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Escape Call

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A character knows that there's something coming up that he would love to get out of, so he arranges for someone else to phone him during the event, pretending that there's an emergency and forcing him to leave. Used most often in comedies, where there's a lot of potential of hilarity ensuing (including the possibility that his friend will "forget" to call for whatever reason).

An invoked variety of Deus ex 'Scuse Me. Compare Phoney Call, where the character just pretends that someone's calling him, or uses a concidental unrelated call for this purpose.

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Examples:

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    Film 
  • The Break-Up: Brooke and her friend arrange for the friend to call during Brooke's date that night, at which point Brooke can either ignore the call or pretend it's an emergency and leave. Her date turns out to be boring, so when the call comes, Brooke pretends there's an emergency on the other end and suddenly abandons her date.
  • In Casino, when Ace Rothstein's secretary announces the arrival in his office of a local official he doesn't really want to meet with, he asks her to call him back in a few minutes so he can get away from the meeting.

    Live-Action TV 
  • How I Met Your Mother
    • There's an episode which revolves around this, with Barney and Robin arguing over whether it's fair to use this to get out of dates based on bad first impressions. It backfires spectacularly; the date does indeed go poorly, but Robin gets a genuine emergency call, and can't convince the scorned-feeling guy that this is the case.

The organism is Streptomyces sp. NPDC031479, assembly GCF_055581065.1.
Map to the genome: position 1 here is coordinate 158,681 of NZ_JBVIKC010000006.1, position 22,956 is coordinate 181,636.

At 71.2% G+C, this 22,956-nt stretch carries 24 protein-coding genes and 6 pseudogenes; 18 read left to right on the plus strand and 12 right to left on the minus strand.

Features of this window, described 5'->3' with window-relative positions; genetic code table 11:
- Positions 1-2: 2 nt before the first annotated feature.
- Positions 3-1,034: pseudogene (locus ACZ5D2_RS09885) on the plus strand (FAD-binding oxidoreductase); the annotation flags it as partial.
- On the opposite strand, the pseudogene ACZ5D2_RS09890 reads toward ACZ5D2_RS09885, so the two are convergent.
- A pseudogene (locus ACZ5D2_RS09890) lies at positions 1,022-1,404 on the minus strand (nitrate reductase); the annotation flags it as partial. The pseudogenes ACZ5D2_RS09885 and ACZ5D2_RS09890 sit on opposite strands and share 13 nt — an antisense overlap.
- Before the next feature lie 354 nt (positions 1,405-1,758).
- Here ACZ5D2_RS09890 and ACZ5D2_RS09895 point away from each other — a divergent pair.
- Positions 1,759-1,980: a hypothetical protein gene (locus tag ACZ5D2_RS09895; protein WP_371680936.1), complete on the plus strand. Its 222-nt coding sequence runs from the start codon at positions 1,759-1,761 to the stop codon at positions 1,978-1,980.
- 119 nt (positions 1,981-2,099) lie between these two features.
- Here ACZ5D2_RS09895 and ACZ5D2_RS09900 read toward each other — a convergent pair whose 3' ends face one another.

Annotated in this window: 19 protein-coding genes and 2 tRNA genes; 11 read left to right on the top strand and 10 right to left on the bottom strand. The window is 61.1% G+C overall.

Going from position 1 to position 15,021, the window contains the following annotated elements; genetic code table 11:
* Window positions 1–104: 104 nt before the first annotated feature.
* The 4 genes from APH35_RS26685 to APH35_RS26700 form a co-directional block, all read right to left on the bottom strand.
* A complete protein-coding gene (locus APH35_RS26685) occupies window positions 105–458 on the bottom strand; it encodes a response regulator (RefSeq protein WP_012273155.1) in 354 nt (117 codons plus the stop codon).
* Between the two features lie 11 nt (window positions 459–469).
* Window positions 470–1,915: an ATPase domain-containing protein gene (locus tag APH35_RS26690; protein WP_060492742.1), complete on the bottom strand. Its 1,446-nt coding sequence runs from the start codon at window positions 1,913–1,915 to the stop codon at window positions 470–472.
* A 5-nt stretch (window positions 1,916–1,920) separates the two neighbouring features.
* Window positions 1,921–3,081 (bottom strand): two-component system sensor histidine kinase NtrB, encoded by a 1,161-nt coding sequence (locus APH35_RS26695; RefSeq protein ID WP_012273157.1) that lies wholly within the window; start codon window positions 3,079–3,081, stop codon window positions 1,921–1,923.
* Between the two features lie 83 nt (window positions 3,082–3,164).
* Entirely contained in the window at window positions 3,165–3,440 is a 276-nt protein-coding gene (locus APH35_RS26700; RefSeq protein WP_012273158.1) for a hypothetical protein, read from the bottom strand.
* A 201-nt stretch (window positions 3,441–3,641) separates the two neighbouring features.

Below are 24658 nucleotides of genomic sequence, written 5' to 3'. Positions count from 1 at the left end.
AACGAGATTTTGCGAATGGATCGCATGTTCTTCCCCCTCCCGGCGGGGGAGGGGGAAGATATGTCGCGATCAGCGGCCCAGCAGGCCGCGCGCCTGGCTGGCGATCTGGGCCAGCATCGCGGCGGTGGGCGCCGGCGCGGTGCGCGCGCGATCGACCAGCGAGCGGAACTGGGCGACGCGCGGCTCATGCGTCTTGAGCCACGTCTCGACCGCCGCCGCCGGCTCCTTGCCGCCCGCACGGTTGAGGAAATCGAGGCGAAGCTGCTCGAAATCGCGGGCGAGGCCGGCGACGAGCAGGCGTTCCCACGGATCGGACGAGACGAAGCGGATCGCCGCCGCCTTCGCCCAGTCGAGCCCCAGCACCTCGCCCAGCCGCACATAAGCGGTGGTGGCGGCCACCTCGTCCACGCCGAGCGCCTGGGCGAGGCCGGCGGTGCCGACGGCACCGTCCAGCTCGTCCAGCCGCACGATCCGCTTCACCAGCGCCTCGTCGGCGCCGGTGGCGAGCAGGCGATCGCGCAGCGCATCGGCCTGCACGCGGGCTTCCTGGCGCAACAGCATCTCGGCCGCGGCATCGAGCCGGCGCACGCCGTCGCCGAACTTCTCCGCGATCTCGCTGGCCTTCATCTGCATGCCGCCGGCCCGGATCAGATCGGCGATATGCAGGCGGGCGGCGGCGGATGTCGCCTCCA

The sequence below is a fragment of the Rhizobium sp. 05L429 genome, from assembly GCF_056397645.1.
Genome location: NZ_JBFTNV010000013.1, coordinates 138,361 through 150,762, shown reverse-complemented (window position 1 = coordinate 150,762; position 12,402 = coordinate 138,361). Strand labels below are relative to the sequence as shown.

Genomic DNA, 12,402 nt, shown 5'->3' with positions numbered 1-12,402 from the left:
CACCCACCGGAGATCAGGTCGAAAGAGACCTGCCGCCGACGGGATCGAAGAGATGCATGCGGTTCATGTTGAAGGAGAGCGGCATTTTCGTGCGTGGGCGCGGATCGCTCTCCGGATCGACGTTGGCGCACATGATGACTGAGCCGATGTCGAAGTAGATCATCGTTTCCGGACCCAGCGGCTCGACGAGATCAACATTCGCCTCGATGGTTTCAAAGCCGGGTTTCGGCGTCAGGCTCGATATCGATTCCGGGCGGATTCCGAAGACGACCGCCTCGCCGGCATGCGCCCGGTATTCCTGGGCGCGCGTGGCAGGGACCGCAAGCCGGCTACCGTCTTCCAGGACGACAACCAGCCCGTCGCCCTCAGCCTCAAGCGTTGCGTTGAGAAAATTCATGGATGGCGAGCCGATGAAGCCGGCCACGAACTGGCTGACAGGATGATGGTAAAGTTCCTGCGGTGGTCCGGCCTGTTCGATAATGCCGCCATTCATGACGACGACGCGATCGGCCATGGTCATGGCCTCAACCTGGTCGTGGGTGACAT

• Another episode of the show has a variation, with Lily (sitting in another part of the bar) calling Ted while he's chatting with a previous Girl of the Week and an old college friend of hers, to advise her dense male friend that the two girls are competing for his attention.
  • Lampshaded in an episode of Frasier, where Frasier is set up on a blind date with Faye, the daughter of a woman he met at a shop. He gets the call, rejects it because he's pleasantly surprised, only for her to call him on it. He admits to it, asks her how she knew, at which point she, sheepishly, also receives a phone call.
    Frasier: Excuse me. to phone: Yes, hello? Er, yes but you know what, I'll just have to sign those papers later, thank you. hangs up Office work.
    Faye: That was an escape call, wasn't it?
    Frasier: No, what are you talking about?
    Faye: Come on, it's a blind date. You wanted a way to back out.
    Frasier: Oh, gosh, you are sharp aren't you? How did you know?
    Faye's mobile starts ringing. Fade out with Faye looking a bit sheepish.
  • The Office: Jim actually does this twice. He does it once to pretend his condo is on fire in order to leave Michael's dinner party, and once to fake a business crisis to avoid lunch with Pam, Michael,and Helene. Both times backfire. Or, more accurately, both times are foiled by Pam immediately figuring out his scheme.